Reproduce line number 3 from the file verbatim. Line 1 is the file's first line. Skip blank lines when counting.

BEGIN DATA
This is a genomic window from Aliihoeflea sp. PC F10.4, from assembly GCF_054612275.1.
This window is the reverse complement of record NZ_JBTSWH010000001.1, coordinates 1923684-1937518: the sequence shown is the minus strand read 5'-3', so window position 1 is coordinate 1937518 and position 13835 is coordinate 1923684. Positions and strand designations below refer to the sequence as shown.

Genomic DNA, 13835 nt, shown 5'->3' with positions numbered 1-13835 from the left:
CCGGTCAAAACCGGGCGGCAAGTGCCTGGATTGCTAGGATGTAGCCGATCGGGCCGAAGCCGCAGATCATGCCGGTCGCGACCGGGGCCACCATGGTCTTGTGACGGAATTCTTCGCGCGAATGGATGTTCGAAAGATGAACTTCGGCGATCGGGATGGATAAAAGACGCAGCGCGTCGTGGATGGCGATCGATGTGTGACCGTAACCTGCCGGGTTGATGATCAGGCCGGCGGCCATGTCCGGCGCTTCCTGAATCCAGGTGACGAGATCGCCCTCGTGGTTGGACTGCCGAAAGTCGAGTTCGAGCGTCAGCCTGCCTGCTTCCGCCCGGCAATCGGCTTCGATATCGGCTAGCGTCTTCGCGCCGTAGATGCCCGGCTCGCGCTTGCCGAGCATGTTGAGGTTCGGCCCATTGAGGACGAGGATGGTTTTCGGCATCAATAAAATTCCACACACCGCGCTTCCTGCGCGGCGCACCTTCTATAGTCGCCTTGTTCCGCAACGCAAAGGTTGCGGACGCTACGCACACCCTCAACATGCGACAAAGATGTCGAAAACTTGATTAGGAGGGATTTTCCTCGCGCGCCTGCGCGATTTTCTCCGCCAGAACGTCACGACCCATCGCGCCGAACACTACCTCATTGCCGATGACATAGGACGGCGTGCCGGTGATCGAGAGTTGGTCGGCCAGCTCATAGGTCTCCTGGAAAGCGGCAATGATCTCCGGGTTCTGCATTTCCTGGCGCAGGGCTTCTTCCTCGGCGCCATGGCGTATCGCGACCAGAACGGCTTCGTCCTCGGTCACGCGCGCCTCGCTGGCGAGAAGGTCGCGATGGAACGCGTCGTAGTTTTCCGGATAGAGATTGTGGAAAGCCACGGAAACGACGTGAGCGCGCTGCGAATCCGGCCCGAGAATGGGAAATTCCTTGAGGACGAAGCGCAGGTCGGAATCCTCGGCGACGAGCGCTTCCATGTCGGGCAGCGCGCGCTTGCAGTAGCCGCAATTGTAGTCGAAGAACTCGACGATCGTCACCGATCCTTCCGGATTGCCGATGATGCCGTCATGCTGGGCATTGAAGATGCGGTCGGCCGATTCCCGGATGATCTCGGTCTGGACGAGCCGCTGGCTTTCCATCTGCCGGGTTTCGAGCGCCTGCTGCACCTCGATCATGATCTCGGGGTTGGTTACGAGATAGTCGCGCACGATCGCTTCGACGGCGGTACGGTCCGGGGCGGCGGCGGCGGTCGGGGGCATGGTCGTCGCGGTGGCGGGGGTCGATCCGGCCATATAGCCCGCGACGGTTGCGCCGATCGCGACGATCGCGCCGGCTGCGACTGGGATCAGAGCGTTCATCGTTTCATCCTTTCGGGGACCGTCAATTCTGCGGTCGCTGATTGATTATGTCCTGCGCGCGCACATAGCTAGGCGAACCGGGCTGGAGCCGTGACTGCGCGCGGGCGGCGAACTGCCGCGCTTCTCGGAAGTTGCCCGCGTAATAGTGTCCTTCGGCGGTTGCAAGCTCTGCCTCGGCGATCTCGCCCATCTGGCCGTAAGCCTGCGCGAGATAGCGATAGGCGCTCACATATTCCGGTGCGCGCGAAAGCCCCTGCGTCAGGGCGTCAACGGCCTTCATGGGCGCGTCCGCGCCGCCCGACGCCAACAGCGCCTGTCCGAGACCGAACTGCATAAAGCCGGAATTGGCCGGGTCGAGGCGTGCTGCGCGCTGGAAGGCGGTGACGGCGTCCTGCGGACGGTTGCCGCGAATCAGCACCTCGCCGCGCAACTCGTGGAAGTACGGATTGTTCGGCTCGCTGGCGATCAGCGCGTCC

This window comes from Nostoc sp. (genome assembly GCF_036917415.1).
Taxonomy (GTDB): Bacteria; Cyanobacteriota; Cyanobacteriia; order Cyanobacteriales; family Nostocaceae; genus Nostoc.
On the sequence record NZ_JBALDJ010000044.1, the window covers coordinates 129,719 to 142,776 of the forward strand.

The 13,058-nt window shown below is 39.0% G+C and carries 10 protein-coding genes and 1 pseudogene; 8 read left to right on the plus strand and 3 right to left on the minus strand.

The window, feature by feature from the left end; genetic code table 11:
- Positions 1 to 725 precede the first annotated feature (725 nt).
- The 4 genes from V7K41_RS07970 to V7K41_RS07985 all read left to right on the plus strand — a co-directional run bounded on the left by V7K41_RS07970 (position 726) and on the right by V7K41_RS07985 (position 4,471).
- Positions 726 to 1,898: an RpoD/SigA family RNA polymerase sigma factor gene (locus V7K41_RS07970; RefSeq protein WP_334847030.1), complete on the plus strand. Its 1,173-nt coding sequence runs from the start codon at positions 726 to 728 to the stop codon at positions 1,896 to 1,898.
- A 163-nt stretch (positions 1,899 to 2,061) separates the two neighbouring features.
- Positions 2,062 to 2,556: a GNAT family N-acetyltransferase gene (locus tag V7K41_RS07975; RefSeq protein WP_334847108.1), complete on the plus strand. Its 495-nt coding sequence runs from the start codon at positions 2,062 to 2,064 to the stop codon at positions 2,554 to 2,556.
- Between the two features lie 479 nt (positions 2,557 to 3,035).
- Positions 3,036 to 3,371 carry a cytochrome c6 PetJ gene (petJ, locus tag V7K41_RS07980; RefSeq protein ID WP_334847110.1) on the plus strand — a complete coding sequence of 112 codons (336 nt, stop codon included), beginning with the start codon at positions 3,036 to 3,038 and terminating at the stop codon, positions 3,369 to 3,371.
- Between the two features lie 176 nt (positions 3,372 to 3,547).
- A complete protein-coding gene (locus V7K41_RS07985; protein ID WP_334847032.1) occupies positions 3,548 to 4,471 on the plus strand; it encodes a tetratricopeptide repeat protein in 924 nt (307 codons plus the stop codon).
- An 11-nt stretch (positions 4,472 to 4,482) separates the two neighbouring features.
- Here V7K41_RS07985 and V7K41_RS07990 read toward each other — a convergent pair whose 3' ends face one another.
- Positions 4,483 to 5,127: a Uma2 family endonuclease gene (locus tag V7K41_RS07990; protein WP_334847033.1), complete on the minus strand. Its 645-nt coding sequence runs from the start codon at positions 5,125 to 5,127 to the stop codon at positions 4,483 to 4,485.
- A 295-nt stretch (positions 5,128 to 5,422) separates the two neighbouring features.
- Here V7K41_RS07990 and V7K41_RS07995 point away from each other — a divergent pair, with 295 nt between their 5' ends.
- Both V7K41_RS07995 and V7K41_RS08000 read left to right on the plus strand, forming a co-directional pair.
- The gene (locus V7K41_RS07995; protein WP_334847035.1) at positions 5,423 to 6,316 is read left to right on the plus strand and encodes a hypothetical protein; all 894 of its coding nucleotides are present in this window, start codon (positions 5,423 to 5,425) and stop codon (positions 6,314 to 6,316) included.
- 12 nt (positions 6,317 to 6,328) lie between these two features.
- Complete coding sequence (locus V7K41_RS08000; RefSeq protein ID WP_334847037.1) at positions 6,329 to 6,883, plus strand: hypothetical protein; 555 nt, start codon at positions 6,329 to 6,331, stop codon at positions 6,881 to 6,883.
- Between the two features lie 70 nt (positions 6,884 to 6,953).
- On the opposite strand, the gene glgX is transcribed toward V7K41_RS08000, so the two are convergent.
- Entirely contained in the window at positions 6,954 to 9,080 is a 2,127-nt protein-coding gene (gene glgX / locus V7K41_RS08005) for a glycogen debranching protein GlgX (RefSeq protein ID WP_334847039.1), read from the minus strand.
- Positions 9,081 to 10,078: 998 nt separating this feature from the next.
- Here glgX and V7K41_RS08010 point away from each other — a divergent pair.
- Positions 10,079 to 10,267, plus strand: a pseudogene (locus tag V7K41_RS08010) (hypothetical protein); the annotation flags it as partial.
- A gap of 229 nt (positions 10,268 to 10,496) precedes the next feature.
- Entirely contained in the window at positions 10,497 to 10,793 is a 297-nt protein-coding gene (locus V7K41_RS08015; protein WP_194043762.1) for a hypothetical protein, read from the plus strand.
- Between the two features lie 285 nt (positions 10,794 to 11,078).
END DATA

Genomic DNA, 13835 nt, shown 5'->3' with positions numbered 1-13835 from the left: